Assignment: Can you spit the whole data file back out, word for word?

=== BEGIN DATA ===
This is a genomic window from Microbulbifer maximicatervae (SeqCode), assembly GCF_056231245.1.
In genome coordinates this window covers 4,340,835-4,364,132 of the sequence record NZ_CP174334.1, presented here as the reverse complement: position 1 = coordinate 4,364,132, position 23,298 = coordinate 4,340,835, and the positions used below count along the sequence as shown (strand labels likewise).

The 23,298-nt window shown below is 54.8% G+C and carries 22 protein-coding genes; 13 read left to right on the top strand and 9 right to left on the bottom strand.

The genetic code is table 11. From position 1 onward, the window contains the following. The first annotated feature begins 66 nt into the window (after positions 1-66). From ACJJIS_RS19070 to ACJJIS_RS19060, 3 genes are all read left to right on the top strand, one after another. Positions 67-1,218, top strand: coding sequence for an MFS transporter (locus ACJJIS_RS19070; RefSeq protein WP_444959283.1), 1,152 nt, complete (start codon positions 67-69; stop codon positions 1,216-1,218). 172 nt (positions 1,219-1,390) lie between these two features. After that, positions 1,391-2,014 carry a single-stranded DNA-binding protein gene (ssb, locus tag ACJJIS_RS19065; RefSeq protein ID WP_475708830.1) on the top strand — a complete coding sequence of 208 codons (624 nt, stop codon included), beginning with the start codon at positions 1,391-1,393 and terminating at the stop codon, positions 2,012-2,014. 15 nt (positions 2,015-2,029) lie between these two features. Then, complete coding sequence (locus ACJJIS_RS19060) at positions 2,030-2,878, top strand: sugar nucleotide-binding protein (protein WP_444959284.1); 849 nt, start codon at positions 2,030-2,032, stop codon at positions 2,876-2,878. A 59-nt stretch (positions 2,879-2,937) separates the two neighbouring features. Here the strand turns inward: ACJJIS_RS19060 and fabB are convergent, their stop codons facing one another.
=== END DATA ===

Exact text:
This is a genomic window from Microbulbifer maximicatervae (SeqCode), assembly GCF_056231245.1.
In genome coordinates this window covers 4,340,835-4,364,132 of the sequence record NZ_CP174334.1, presented here as the reverse complement: position 1 = coordinate 4,364,132, position 23,298 = coordinate 4,340,835, and the positions used below count along the sequence as shown (strand labels likewise).

The 23,298-nt window shown below is 54.8% G+C and carries 22 protein-coding genes; 13 read left to right on the top strand and 9 right to left on the bottom strand.

The genetic code is table 11. From position 1 onward, the window contains the following. The first annotated feature begins 66 nt into the window (after positions 1-66). From ACJJIS_RS19070 to ACJJIS_RS19060, 3 genes are all read left to right on the top strand, one after another. Positions 67-1,218, top strand: coding sequence for an MFS transporter (locus ACJJIS_RS19070; RefSeq protein WP_444959283.1), 1,152 nt, complete (start codon positions 67-69; stop codon positions 1,216-1,218). 172 nt (positions 1,219-1,390) lie between these two features. After that, positions 1,391-2,014 carry a single-stranded DNA-binding protein gene (ssb, locus tag ACJJIS_RS19065; RefSeq protein ID WP_475708830.1) on the top strand — a complete coding sequence of 208 codons (624 nt, stop codon included), beginning with the start codon at positions 1,391-1,393 and terminating at the stop codon, positions 2,012-2,014. 15 nt (positions 2,015-2,029) lie between these two features. Then, complete coding sequence (locus ACJJIS_RS19060) at positions 2,030-2,878, top strand: sugar nucleotide-binding protein (protein WP_444959284.1); 849 nt, start codon at positions 2,030-2,032, stop codon at positions 2,876-2,878. A 59-nt stretch (positions 2,879-2,937) separates the two neighbouring features. Here the strand turns inward: ACJJIS_RS19060 and fabB are convergent, their stop codons facing one another.